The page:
Cabo Verde has struggled in recent years with the handling of deportees being sent back to the island country. Since the early 90’s, over 1300 Cape Verdeans have been deported, majority of which came from the United States, followed by Portugal and France. Most are deported from committed crimes such as theft, lack of documents, and drugs. Most of the deportees are young males, and when they arrive in Cabo Verde, there are no programs of any sort to transition them back into society. They face heavy discrimination in gaining employment. Many return speaking mostly English, if any creolo at all. And also, many of them have no family to return to and are displaced. Most of the youths turn to drugs upon returning to Cabo Verde which has been an increasing pandemic especially in the capital city of Praia. This has undoubtedly been a growing concern for citizens in Cabo Verde.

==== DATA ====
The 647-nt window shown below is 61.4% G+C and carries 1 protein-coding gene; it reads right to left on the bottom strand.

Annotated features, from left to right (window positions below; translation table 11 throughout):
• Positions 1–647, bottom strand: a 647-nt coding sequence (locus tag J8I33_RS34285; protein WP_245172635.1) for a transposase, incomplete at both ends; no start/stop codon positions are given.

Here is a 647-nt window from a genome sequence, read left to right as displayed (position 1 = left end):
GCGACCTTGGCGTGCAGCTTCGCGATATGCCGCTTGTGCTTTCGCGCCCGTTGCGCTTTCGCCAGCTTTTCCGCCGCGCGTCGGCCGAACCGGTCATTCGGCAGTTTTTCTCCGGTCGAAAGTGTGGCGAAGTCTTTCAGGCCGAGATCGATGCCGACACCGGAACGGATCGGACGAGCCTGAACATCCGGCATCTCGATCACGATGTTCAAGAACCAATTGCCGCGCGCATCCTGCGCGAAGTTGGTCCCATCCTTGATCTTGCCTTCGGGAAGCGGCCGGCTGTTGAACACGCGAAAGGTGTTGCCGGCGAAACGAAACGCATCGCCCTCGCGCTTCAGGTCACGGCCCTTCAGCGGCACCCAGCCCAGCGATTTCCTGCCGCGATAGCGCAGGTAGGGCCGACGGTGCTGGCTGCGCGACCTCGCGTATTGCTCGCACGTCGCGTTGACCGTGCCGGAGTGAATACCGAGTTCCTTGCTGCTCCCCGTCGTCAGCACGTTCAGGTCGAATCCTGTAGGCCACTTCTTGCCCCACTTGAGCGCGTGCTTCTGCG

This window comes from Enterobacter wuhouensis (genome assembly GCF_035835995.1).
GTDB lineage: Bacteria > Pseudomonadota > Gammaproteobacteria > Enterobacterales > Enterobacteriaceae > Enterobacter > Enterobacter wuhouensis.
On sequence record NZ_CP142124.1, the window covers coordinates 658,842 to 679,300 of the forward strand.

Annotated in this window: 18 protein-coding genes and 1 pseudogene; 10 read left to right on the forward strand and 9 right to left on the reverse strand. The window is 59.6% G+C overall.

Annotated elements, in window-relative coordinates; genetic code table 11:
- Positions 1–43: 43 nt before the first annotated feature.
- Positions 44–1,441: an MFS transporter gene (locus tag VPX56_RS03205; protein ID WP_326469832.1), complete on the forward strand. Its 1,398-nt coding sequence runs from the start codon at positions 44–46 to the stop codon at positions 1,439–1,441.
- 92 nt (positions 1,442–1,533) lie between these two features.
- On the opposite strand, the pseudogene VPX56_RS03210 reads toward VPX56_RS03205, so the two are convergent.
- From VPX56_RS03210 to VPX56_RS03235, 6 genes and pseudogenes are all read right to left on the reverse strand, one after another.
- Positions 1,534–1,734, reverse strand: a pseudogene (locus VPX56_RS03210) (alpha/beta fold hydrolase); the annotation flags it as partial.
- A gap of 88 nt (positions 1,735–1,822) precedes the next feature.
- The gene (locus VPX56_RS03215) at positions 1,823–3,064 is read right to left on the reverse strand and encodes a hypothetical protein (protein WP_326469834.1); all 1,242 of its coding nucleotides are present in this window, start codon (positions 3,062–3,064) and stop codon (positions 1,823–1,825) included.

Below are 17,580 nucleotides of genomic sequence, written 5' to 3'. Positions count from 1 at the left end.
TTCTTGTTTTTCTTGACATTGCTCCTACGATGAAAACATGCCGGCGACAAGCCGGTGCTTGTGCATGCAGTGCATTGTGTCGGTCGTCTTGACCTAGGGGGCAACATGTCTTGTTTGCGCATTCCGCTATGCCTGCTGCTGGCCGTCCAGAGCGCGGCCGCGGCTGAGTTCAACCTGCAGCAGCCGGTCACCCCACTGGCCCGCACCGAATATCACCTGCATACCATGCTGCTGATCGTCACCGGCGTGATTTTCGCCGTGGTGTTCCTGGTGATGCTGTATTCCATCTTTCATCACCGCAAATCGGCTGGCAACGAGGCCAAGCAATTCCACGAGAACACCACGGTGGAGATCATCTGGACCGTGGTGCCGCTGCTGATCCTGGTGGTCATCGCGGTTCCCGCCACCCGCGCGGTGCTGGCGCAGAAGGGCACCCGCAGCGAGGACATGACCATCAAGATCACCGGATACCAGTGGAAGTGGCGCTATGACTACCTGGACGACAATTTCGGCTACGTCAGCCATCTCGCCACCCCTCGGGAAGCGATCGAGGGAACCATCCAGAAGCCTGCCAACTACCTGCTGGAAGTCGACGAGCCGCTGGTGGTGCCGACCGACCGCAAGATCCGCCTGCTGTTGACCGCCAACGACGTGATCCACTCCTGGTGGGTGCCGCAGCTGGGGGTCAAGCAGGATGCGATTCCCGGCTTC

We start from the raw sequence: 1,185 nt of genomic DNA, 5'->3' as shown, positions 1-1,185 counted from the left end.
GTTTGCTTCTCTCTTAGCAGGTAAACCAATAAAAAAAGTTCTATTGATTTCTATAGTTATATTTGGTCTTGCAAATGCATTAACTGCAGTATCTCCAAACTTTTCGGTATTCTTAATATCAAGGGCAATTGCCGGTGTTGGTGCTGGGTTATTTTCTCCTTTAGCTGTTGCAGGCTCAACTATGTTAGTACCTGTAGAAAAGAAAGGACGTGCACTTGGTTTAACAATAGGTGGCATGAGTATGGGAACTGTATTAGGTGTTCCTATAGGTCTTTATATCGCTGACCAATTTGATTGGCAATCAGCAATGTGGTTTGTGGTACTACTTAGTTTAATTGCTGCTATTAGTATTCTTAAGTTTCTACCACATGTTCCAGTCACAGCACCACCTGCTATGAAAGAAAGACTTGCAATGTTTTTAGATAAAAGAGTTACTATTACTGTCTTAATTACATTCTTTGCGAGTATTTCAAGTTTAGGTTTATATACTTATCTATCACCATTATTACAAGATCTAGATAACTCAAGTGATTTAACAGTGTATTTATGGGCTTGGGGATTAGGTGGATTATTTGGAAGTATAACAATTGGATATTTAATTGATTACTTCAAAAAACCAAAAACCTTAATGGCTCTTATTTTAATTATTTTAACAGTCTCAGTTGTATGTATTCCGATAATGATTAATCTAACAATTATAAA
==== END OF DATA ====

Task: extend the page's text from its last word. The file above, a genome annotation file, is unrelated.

One of the main causes of the mass deportation is the hardening of immigration laws in the United States, which has foreseen deportation even for minor crimes. Cape Verdean Ambassador to the United States, Carlos Veiga, confirmed on Rádio Voz di América, of the steps being taking for mass deportation and that measures that are being put in place to ensure a better transition of deportees back into the homeland.
This news broke on the heels of the US President’s plan to remove all the obstacles the immigration agencies faced in the past to target undocumented immigrants crossing the border and living in the the United States. President Donald trump signed two executive orders on Wednesday, January 24th, to ramp up plans for deportation of potentially millions. However, Cabo Verde has been anticipating the arrival of these 400 individuals facing deportation since the summer of 2016.